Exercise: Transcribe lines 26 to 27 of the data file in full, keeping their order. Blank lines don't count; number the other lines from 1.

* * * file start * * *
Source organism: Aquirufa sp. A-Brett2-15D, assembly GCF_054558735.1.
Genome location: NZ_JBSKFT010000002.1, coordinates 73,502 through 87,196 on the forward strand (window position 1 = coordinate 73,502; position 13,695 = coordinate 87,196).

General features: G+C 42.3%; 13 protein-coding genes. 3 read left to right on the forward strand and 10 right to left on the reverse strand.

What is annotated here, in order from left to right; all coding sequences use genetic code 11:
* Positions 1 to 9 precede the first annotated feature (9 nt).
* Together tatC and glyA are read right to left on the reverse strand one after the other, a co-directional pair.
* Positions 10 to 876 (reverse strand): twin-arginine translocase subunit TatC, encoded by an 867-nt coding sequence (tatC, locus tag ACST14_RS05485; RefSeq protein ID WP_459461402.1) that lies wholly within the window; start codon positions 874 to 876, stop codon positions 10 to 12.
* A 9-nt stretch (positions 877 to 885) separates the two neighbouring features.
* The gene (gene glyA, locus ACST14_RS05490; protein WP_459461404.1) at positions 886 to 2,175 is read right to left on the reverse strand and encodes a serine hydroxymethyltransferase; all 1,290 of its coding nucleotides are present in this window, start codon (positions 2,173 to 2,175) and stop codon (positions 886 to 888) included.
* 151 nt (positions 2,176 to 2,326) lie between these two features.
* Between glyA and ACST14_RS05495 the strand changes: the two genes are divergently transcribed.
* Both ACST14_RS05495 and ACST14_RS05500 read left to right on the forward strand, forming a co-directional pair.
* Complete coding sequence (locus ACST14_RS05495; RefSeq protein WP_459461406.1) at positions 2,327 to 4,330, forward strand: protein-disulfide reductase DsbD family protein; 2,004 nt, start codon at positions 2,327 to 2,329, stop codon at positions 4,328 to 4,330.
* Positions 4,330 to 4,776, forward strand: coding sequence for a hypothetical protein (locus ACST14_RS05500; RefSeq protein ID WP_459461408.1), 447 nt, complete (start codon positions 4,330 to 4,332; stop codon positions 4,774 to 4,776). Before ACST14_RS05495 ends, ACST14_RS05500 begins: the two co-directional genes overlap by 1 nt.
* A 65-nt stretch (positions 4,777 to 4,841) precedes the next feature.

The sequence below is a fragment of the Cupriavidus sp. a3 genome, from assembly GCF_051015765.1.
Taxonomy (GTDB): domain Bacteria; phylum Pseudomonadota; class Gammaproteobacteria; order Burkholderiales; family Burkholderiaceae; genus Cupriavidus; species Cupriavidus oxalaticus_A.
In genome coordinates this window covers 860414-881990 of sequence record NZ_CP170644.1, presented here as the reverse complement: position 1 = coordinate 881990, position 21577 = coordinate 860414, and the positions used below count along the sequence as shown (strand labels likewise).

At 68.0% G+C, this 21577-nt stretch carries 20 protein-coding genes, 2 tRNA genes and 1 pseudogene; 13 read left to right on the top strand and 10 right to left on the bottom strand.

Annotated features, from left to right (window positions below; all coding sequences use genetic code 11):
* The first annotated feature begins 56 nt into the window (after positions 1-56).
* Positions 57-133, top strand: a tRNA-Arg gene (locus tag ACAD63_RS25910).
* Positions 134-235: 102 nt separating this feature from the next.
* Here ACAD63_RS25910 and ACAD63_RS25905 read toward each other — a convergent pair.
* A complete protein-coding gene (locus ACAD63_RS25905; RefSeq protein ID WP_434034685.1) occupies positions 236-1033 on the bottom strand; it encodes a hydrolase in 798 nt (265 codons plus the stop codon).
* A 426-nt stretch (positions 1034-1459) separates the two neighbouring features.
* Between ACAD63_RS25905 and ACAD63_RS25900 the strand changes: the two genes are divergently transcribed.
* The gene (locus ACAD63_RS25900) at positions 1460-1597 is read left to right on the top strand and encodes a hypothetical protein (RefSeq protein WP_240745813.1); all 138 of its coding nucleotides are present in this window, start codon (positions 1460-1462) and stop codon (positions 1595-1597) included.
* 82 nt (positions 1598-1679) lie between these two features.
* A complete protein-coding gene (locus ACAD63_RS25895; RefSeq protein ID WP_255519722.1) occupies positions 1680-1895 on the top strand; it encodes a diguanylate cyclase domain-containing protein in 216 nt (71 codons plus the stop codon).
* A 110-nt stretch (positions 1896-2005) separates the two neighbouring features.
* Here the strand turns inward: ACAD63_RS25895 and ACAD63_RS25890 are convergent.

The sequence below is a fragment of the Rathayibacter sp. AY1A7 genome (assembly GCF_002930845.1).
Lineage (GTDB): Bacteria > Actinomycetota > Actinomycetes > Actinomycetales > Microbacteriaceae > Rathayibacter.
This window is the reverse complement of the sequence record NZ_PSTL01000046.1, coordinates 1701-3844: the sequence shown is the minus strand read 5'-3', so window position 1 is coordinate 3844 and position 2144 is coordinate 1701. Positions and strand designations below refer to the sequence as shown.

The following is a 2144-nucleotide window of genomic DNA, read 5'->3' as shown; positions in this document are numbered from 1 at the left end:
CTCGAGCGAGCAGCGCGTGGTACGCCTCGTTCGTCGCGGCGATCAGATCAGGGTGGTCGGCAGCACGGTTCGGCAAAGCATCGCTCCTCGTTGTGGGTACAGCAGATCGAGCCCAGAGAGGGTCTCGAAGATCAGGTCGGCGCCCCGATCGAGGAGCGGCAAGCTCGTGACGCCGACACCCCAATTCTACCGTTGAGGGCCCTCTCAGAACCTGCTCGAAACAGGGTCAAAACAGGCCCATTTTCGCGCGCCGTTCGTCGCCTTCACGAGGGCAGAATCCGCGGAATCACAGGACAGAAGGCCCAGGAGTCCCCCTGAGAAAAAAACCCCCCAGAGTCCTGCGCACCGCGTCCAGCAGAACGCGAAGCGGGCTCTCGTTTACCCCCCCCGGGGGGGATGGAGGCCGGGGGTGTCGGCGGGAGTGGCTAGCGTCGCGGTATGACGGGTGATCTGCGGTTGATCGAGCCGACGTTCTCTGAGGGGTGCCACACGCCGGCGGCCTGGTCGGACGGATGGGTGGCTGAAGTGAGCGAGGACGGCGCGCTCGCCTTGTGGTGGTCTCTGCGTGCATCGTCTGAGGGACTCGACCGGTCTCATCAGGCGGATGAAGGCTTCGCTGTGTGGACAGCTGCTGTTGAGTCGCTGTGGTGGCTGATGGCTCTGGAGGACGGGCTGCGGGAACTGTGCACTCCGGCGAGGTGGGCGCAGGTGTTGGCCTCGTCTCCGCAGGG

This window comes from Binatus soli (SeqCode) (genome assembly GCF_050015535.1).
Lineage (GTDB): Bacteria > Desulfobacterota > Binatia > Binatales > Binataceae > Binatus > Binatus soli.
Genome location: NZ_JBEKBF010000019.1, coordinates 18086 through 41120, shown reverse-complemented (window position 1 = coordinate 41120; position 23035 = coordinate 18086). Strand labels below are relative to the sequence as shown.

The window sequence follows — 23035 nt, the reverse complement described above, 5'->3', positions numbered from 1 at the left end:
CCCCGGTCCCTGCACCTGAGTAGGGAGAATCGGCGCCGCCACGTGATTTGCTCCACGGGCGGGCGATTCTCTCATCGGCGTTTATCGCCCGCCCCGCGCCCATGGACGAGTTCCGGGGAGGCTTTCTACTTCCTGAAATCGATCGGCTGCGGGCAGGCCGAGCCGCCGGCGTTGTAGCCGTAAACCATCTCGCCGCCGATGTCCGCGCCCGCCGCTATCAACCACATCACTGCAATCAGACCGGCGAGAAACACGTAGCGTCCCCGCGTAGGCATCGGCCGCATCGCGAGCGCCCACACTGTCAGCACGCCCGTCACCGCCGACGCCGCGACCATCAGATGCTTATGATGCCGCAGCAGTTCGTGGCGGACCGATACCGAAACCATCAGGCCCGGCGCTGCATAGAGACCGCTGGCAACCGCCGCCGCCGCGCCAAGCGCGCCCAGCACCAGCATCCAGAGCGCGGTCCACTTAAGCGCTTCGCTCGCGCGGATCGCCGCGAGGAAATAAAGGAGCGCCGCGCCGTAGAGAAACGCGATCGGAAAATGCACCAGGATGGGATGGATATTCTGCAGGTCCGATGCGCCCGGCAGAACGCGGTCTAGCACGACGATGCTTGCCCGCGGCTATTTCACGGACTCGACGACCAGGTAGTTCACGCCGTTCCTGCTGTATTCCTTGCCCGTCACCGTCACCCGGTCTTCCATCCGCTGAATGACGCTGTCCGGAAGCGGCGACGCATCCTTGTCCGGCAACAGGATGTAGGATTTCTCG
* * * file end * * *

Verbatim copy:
* A 426-nt stretch (positions 1034-1459) separates the two neighbouring features.
* Between ACAD63_RS25905 and ACAD63_RS25900 the strand changes: the two genes are divergently transcribed.